Glen Dessary MunrosIt's a long way up the shore of Loch Arkaig to the road end at Strathan, and it's then another 4 miles to the bottom of Sgurr nan Coireachan (953m) in Glen Dessary. Fortunately, I have a bike and the track is reasonably smooth without too many steep bits. It therefore only took me about 40 minutes to cover those four miles, and then I was off, fighting through the forest (well there was a muddy quad-bike track that I used), and then on up the open hillside. Ahead of me lay three Munros, of which the last was the tallest.
|After another hour and a half, I was at the top of the first, and lowest of the three. However, the onward ridge (left) didn't look too tough, so I continued westwards, and soon found myself climbing to another summit. Unfortunately, neither this nor the next two are classified as Munros, just tops, and it was nearly 2 hours before I reached the top of Garbh Chioch Mhor (1013m). Another hour later and I was staring down Loch Nevis, with Knoydart on the right and Morar on the left. On the horizon lay the distinctive shape of the Isle of Eigg (below).|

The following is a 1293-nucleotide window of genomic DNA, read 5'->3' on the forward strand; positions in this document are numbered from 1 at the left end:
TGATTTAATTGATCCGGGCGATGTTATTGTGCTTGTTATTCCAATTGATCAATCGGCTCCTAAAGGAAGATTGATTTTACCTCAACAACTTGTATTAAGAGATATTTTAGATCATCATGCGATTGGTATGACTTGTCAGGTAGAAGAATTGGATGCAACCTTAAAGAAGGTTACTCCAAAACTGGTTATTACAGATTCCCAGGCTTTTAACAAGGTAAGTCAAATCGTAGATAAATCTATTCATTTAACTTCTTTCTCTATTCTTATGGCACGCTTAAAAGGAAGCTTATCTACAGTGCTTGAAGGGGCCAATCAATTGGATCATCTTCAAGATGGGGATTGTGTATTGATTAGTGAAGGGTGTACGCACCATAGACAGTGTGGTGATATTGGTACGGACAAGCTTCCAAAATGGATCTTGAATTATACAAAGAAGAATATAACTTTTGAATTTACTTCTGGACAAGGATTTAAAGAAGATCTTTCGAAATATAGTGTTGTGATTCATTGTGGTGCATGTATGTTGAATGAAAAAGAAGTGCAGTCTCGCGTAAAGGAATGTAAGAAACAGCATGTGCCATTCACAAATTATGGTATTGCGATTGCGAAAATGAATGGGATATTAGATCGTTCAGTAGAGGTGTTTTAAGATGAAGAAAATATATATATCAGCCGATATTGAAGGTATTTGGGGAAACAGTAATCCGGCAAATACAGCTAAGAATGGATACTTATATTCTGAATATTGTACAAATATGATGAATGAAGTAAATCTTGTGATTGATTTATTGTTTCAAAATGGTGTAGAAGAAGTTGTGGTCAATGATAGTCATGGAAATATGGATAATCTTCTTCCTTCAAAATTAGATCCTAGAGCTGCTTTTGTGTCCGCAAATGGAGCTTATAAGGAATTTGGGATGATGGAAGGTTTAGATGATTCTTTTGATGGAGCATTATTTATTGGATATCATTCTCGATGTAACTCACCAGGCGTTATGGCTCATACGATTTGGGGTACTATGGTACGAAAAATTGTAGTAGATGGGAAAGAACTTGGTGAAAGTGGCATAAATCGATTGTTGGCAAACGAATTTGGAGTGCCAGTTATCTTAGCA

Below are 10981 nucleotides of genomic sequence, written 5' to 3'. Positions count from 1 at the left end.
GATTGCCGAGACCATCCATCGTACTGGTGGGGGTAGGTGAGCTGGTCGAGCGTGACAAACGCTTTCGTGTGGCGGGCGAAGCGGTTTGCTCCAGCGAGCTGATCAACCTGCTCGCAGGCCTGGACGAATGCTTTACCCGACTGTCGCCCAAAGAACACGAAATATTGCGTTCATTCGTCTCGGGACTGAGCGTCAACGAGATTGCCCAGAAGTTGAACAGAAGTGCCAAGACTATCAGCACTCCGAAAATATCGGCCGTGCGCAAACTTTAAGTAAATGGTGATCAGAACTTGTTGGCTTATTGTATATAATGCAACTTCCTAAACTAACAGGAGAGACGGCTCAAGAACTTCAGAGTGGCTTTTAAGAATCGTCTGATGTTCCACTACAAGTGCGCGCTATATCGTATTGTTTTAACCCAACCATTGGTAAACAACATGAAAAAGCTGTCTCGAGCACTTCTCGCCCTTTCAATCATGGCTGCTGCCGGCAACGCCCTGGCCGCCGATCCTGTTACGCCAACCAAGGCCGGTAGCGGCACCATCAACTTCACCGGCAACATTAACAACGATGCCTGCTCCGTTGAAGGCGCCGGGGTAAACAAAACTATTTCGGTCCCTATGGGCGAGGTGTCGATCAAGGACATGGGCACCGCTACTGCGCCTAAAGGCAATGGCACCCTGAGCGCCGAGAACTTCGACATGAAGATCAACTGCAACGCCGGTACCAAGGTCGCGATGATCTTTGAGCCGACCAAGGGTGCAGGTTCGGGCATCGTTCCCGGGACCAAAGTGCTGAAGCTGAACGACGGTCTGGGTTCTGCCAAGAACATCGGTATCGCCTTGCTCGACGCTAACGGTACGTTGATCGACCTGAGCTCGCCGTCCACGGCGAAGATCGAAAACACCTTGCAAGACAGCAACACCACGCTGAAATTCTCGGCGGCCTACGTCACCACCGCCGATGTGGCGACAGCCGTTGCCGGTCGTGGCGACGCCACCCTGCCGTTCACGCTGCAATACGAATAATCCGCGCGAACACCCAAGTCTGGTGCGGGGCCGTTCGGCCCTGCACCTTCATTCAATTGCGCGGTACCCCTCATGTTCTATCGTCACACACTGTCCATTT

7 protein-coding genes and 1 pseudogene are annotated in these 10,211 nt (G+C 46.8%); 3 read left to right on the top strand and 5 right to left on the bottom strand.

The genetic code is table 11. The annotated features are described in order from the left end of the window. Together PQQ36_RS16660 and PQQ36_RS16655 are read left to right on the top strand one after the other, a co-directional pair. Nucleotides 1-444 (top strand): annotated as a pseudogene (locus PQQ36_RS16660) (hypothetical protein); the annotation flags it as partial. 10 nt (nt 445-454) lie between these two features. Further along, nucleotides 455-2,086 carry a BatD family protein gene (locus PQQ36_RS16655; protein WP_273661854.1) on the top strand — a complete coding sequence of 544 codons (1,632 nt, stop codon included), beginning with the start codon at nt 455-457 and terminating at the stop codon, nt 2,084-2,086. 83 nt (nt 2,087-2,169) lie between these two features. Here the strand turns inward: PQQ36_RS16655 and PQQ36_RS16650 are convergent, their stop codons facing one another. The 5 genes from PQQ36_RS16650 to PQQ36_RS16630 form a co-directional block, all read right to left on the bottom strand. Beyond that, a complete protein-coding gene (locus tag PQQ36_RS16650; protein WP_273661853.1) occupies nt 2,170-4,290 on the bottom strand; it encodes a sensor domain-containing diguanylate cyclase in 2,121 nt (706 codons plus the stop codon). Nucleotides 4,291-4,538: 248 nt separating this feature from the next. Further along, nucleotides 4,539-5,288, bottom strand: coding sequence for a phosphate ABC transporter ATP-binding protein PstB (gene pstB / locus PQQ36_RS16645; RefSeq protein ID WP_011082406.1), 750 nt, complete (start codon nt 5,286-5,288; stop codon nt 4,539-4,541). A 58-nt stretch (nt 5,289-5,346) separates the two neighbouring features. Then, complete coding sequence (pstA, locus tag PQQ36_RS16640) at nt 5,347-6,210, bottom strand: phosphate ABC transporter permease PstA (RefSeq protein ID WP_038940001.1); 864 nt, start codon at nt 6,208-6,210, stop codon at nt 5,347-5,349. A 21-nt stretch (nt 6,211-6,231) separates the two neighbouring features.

|This was from the summit of the highest peak on the ridge, Sgurr na Ciche (1040m), and from there, I had to find my way back down to the valley floor, and thence to my bike. I retraced my steps to the narrow col between Sgurr na Ciche and Garbh Chioch Mhor, where a steep sided gorge dropped nearly 200m to the open hillside below. After that, it was easier, although by now my legs were getting very tired.
Somehow, I managed to keep going, and make my way back to my bike. I was a little concerned that the cycling would be too much for me, but to my surprise the hardly-noticeable gradient on the way out meant that I was free-wheeling almost half the way back. I also found pedalling much easier than walking had been for the last mile.
It was another fantastic day in the Scottish hills, and pushed me past 50 Munros in total, but whether it really prepared me for the upcoming Three Peaks or not was quite another matter!